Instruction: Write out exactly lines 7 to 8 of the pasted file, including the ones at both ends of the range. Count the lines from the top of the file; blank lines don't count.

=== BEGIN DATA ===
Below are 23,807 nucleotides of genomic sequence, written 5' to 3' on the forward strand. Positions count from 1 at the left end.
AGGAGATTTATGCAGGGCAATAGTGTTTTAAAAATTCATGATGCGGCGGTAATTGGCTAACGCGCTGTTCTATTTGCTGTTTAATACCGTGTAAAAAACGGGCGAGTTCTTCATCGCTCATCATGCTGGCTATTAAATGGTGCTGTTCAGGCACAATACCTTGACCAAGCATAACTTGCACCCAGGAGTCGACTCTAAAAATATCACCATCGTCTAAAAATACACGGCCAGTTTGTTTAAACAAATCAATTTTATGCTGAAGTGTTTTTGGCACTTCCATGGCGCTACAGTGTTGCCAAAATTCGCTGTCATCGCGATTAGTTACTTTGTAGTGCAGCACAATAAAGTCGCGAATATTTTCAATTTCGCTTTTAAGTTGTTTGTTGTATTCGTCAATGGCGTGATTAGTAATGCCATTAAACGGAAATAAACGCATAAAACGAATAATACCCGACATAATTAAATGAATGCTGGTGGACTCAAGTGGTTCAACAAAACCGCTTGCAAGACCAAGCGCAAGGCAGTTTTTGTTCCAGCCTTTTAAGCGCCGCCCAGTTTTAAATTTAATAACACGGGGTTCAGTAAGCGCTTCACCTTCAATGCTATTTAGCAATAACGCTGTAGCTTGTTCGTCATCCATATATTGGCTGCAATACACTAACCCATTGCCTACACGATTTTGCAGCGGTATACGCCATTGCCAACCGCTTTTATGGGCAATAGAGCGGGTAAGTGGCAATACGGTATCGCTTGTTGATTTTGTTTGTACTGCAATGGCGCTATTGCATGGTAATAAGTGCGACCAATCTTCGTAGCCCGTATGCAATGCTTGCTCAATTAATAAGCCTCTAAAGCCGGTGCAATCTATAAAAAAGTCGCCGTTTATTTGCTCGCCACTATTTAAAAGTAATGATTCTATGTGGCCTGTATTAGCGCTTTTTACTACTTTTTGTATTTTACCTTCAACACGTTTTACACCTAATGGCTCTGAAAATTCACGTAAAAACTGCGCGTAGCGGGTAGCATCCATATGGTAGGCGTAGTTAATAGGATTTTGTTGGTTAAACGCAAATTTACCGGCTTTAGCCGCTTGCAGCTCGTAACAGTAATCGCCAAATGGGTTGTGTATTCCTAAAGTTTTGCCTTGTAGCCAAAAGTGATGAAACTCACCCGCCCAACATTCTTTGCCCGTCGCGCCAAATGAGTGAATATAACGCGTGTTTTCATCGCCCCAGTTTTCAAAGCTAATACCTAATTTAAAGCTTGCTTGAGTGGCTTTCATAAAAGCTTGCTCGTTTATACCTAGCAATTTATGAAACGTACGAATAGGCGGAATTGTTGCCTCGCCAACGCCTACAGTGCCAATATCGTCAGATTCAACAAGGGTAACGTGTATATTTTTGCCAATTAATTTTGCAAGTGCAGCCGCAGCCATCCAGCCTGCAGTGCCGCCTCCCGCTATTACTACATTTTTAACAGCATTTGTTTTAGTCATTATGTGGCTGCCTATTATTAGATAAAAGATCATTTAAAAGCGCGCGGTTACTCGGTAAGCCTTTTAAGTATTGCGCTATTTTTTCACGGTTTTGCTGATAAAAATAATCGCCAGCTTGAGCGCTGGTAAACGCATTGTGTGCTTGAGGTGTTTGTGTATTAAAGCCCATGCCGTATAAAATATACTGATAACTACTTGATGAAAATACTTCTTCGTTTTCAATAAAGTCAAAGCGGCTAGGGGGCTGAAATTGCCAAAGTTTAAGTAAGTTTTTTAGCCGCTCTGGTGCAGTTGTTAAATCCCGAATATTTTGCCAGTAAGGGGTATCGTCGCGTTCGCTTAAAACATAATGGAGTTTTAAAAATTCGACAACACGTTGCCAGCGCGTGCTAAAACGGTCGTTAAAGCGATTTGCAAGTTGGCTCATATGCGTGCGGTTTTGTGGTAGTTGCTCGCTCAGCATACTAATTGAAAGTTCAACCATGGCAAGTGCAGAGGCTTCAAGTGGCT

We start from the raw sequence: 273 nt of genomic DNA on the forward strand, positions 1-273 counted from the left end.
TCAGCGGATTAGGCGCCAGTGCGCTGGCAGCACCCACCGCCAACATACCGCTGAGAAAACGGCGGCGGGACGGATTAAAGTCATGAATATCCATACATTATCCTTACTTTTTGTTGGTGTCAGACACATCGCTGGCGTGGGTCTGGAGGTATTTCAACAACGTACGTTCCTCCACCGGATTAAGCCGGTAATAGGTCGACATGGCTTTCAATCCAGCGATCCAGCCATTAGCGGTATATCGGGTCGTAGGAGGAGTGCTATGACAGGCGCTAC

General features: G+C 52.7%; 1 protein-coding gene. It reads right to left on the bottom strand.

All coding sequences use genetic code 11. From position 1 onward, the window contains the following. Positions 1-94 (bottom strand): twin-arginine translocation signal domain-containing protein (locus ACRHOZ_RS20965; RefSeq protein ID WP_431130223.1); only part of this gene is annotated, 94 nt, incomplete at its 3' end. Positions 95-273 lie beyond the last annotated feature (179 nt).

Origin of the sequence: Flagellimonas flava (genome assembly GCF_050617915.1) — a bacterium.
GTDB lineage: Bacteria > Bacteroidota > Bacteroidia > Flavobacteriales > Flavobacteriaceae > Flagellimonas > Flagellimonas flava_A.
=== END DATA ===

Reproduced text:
Origin of the sequence: Flagellimonas flava (genome assembly GCF_050617915.1) — a bacterium.
GTDB lineage: Bacteria > Bacteroidota > Bacteroidia > Flavobacteriales > Flavobacteriaceae > Flagellimonas > Flagellimonas flava_A.